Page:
Aspects of the projects which may impact on the environment have been studied by qualified professionals and the required adjustments were made to the initial project proposal (footprint). Points raised in the Public Participation process thus far and responses thereto are noted in the Appendix E of the Draft Environmental Impact Assessment Report.  All concerned residents are invited to read the relevant studies, view the adjusted development proposal, and review the responses compiled in project documentation. A hard copy of the report DEIAR has been made available in the George Public Library.

Should this project come to fruition, specifications include more than 75ha of the 118ha (64%) to be open space conservation area. Of the remaining 36%, only 5ha (4%) will be commercial, and the rest (32%) will be educational and residential. The intention is that all future users become custodians of the space and the site be managed by firm rules in terms of an Environmental Management Plan.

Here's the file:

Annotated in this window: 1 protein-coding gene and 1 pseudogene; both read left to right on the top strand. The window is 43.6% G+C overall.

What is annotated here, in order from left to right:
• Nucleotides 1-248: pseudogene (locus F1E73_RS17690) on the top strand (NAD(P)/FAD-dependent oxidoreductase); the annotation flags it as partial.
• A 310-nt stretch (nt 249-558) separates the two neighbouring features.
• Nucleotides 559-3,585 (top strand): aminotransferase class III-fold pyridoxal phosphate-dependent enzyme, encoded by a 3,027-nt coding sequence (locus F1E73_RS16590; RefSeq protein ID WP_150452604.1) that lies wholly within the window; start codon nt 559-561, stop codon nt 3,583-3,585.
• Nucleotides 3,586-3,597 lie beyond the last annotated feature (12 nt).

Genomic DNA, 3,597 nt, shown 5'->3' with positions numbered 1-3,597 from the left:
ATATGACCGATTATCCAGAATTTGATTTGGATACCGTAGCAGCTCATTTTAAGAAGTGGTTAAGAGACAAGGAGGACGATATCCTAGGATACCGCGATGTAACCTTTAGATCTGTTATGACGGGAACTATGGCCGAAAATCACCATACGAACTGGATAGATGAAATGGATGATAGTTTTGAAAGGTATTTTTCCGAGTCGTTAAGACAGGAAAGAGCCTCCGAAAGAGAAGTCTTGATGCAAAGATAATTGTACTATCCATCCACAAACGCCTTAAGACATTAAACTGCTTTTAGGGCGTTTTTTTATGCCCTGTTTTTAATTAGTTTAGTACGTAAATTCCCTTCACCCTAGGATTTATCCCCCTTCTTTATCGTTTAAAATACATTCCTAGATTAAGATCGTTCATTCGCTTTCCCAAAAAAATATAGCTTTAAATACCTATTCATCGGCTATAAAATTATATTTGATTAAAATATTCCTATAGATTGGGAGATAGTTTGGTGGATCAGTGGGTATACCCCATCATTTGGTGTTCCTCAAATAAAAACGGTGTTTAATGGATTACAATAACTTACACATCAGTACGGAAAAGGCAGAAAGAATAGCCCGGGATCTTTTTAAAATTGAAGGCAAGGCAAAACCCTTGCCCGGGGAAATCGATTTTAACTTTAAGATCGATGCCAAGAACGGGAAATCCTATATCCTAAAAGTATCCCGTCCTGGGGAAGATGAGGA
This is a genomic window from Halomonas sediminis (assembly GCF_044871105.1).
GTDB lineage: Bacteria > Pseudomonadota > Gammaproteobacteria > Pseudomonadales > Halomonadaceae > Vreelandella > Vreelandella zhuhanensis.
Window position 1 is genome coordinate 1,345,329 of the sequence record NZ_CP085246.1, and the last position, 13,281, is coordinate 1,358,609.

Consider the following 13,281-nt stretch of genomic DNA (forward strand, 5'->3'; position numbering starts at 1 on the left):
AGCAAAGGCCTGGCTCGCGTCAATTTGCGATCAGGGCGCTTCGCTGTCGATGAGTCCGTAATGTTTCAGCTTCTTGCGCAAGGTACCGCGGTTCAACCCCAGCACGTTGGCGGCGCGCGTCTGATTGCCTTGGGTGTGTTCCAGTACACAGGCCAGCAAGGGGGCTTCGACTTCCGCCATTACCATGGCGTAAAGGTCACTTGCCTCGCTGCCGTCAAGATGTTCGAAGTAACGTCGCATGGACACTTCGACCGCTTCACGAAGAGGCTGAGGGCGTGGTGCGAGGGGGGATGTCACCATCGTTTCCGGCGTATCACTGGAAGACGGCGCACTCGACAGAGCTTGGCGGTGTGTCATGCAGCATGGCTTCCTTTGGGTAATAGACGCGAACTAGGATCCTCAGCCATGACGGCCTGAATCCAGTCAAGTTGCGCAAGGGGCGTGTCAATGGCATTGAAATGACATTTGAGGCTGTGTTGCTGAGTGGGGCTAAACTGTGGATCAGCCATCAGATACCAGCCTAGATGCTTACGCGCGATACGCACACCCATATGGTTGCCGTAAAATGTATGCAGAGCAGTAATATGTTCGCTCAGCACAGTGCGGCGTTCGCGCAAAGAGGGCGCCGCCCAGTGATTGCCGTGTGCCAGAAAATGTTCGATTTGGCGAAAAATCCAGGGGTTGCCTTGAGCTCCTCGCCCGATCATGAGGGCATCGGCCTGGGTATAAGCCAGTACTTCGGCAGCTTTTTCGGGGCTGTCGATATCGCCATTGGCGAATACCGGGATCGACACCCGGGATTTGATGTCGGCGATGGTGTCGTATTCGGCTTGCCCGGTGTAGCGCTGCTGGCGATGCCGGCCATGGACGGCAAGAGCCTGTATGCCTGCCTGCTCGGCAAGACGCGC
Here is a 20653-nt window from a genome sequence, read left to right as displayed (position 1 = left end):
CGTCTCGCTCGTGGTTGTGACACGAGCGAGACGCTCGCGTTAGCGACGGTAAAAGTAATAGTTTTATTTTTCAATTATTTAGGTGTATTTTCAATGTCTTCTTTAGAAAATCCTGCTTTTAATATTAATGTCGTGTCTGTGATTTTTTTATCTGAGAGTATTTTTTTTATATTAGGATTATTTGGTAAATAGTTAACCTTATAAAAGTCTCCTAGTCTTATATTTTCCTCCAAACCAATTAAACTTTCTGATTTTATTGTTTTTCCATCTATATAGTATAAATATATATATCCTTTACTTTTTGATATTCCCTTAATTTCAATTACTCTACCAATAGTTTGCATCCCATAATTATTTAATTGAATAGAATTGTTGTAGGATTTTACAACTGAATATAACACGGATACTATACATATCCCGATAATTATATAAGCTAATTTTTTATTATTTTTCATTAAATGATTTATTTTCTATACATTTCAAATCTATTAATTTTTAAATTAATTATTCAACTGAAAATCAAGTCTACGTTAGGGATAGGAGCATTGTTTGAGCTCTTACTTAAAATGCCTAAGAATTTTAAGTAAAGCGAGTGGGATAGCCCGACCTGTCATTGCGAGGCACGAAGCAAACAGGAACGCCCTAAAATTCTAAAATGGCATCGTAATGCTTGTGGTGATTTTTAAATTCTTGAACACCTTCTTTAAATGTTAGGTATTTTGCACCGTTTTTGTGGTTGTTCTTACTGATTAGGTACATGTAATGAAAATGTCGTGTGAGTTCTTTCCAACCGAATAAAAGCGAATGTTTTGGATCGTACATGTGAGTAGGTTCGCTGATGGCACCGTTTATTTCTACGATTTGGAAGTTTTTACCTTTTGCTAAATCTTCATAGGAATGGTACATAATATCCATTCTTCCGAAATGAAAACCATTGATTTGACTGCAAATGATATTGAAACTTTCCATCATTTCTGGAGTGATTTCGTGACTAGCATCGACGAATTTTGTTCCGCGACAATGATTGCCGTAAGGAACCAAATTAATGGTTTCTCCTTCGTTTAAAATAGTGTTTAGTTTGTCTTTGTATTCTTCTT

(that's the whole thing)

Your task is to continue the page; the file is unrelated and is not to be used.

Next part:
It is important to note that although the land is owned by Council and the Municipality contracted the required applications, Council will not have any role in the authorisations or approvals at all. Furthermore, as stated previously, Council has no intention to develop the property itself. It is noted that assumptions have been placed in the public domain which contend that the development has been earmarked for a potential developer (s). This is refuted in its entirety.